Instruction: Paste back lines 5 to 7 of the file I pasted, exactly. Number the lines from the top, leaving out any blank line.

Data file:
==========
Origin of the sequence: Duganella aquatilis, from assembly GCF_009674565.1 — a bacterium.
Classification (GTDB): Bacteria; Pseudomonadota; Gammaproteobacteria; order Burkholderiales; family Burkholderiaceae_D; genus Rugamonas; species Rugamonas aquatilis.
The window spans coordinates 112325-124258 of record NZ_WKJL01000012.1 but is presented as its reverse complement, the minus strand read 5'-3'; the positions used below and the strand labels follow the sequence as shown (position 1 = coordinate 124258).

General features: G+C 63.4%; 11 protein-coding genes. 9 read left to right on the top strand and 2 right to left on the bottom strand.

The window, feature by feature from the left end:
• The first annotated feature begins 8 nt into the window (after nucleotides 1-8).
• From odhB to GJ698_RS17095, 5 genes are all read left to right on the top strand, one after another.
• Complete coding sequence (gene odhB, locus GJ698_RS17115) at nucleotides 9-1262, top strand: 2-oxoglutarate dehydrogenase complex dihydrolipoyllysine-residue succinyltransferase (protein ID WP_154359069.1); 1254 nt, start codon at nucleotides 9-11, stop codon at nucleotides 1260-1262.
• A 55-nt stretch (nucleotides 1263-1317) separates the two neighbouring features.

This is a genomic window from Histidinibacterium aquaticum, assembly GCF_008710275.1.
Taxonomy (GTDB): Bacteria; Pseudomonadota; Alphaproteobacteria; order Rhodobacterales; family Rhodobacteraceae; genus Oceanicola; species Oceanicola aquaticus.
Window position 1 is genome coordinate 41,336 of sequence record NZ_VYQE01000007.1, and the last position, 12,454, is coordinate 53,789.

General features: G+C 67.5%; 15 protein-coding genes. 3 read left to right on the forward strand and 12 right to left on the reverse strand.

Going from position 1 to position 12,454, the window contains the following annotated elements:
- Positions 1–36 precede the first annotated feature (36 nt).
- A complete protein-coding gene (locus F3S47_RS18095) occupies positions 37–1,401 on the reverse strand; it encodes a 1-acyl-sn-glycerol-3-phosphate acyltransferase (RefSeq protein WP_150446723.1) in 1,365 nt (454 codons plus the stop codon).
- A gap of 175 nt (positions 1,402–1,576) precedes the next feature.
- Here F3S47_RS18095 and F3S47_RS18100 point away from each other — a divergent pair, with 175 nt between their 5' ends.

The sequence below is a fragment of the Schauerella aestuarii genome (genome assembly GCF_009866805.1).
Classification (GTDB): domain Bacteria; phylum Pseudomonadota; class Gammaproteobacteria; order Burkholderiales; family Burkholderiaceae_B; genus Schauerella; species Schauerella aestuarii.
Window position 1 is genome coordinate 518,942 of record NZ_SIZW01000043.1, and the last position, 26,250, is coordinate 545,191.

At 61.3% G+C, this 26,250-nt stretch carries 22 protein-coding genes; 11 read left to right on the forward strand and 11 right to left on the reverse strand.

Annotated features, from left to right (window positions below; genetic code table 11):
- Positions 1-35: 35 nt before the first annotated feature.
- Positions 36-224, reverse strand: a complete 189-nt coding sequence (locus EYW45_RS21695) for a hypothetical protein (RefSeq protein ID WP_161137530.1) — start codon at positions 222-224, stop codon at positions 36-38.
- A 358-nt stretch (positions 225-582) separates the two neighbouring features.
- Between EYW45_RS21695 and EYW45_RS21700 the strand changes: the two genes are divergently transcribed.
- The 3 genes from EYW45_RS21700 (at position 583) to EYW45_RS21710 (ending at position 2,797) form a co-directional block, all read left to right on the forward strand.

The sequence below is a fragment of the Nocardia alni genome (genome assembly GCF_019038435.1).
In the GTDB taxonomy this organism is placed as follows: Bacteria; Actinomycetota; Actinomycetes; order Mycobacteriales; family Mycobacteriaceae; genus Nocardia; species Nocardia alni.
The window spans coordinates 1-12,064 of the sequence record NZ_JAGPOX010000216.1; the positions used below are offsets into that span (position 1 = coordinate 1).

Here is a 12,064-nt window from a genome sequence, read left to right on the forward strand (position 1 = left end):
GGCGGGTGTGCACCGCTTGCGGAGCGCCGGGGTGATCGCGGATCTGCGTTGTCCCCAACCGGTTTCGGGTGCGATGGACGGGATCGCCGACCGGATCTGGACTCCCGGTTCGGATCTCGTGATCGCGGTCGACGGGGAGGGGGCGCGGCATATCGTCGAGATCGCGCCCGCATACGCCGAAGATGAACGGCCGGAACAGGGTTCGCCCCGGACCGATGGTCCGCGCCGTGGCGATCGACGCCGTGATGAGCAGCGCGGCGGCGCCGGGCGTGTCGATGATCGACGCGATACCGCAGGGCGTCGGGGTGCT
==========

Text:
The window, feature by feature from the left end:
• The first annotated feature begins 8 nt into the window (after nucleotides 1-8).
• From odhB to GJ698_RS17095, 5 genes are all read left to right on the top strand, one after another.